Three in ten Dutch motorists are filling up their cars over the border to take advantage of lower prices in Belgium and Germany.
In the border province of Limburg five out of six drivers are leaving the country to save on fuel, according to a survey by ANP/LocalFocus in co-operation with Kieskompas.
Fuel prices have always been relatively high in the Netherlands, but since the war in Ukraine began, they’ve risen even more sharply.
One-third of the 3,000 Dutch people questioned by Kieskompas said they had bought petrol in Belgium or Germany.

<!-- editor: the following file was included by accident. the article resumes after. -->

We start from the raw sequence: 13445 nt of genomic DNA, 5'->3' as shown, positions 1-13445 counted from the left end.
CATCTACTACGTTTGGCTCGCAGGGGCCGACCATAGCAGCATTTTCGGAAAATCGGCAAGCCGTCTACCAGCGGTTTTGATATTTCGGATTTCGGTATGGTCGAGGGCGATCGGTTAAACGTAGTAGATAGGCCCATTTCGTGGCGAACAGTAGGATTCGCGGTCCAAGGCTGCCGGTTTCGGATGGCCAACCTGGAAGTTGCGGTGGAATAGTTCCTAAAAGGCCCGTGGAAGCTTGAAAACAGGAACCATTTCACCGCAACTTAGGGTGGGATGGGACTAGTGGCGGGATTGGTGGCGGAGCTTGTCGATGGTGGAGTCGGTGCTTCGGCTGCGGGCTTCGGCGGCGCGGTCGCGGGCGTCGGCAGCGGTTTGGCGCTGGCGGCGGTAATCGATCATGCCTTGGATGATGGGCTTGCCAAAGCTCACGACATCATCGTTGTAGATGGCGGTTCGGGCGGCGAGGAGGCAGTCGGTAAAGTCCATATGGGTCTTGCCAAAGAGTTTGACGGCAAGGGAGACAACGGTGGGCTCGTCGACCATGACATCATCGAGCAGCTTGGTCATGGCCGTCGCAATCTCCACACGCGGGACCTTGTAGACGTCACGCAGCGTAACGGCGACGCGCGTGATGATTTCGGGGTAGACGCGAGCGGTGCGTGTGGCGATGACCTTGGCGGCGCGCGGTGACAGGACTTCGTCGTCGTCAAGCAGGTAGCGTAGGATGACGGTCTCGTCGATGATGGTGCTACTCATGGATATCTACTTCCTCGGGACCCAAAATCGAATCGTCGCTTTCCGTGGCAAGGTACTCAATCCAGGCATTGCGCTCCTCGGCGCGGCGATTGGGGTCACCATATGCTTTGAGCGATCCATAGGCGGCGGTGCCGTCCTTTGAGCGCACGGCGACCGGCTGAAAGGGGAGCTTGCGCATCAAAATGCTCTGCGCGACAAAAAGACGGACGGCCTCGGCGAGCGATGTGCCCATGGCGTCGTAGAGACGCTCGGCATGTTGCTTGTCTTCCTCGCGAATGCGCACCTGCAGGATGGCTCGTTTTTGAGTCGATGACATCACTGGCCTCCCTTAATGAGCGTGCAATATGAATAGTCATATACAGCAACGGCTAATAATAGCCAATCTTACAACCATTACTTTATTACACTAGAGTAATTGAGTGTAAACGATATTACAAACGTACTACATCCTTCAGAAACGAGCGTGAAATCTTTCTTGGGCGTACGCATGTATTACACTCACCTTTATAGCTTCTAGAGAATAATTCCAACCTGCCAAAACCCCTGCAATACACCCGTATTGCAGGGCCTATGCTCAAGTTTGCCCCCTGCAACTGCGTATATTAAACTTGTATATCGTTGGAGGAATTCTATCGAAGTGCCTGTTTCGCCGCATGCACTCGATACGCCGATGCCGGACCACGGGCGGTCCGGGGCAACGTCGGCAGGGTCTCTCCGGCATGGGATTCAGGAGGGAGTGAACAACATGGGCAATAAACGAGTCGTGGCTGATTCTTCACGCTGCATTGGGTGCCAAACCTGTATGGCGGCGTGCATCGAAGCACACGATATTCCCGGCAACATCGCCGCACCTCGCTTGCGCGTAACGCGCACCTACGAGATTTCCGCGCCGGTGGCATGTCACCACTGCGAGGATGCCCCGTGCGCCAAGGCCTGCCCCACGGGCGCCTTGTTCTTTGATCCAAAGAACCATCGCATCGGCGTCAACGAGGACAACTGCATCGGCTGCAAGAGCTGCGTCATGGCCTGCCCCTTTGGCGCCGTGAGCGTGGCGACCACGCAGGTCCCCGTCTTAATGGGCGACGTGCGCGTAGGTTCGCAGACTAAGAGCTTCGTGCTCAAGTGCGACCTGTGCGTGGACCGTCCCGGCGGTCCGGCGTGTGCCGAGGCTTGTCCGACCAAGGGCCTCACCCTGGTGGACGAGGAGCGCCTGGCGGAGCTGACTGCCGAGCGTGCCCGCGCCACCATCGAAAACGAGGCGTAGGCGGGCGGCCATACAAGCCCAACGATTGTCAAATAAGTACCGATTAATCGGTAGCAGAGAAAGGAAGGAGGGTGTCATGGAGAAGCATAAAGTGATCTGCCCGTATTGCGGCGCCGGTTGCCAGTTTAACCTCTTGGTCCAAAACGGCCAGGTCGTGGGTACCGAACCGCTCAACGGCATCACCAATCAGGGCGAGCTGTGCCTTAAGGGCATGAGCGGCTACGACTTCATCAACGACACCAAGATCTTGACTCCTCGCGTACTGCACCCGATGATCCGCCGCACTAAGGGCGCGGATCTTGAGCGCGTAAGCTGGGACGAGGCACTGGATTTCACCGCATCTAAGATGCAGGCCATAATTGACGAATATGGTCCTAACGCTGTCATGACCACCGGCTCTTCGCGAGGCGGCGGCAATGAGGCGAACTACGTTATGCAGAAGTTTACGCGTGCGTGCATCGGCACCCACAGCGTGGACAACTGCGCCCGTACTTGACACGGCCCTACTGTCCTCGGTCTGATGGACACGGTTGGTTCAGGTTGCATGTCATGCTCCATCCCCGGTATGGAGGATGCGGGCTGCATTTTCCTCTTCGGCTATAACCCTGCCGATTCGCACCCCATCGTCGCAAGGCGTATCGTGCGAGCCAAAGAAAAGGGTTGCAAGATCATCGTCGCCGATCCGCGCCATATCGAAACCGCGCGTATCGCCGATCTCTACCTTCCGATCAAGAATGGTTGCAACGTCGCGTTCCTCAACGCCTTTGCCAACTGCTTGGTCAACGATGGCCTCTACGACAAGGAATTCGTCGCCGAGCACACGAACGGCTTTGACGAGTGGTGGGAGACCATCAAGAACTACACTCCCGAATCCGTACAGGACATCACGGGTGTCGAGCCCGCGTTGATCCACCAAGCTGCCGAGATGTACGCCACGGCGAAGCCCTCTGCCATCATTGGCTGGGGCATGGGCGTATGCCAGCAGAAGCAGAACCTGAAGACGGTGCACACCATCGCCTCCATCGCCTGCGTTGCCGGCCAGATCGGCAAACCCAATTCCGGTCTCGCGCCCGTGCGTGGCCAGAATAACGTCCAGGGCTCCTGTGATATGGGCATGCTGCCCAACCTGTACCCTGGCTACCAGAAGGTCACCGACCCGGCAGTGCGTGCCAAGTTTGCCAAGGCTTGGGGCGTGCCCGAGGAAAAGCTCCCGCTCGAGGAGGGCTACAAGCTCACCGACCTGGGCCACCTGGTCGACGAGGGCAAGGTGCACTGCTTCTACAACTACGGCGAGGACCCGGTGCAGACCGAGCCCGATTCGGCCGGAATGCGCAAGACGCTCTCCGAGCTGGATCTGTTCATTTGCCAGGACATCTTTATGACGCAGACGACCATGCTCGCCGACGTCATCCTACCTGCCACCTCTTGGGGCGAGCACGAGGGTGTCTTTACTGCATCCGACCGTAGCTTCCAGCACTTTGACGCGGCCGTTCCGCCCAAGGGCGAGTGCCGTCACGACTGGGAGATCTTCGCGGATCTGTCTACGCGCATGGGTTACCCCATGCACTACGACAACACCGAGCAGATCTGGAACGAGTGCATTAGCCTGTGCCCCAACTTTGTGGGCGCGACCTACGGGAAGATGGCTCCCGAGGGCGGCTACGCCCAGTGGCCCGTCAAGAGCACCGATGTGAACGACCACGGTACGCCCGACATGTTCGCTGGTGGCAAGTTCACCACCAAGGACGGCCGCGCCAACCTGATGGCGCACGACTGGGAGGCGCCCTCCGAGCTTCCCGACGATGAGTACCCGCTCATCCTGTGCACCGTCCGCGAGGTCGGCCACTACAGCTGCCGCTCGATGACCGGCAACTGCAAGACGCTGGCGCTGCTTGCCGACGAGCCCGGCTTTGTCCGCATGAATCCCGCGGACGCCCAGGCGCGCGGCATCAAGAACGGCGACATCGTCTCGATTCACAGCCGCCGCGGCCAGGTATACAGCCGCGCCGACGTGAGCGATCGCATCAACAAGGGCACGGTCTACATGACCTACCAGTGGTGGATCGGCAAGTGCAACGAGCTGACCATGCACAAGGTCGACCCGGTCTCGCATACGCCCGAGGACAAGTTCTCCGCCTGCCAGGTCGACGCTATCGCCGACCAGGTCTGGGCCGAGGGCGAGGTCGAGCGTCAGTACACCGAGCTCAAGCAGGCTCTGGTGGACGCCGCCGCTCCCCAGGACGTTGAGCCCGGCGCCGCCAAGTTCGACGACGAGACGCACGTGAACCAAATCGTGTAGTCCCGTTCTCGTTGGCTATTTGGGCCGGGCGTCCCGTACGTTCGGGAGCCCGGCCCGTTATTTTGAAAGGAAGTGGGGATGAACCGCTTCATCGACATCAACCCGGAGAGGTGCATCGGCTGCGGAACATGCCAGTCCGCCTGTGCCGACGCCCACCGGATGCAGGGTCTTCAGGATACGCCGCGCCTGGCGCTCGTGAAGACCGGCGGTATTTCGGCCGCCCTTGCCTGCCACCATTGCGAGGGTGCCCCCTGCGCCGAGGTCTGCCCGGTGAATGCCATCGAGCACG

Almost three-quarters of Limburgers had done so in the last month, while in Noord-Brabant (46 percent) and Zeeland, both of which have a border with Belgium, the figures were 46% and 43%.
The figures were lower for northern provinces, but 10% of people in Noord-Holland and Flevoland and 5% of Frisians said they had crossed the border in search of cheaper petrol.
In early June, the German government reduced taxes on petrol and diesel, making the prospect of refuelling across the border even more attractive but resulting in traffic jams.
According to the motoring organisation ANWB, Dutch petrol prices are among the highest in Europe, only surpassed by the Scandinavian countries, Greece and Iceland.
As of July 1, a litre of petrol cost €2.04 in Belgium and €1.89 in Germany, compared to €2.37 in the Netherlands. Norway tops the list at €2.57 per litre.
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